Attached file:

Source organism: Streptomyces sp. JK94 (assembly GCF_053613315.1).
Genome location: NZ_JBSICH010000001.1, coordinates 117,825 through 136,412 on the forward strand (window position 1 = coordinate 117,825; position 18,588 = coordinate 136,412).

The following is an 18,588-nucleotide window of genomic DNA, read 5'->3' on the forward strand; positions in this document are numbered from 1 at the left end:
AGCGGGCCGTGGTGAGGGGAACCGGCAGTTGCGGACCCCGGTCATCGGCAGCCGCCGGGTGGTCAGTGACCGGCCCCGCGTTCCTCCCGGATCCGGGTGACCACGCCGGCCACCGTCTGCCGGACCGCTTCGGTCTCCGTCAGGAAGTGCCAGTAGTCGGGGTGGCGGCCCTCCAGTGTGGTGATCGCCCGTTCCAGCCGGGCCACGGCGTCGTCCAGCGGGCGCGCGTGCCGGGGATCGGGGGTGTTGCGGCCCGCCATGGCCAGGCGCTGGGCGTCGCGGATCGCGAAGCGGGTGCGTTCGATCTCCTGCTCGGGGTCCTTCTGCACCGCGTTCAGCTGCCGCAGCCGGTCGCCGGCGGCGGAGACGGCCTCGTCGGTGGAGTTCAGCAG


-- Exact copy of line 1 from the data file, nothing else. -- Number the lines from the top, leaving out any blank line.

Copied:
Source organism: Streptomyces sp. JK94 (assembly GCF_053613315.1).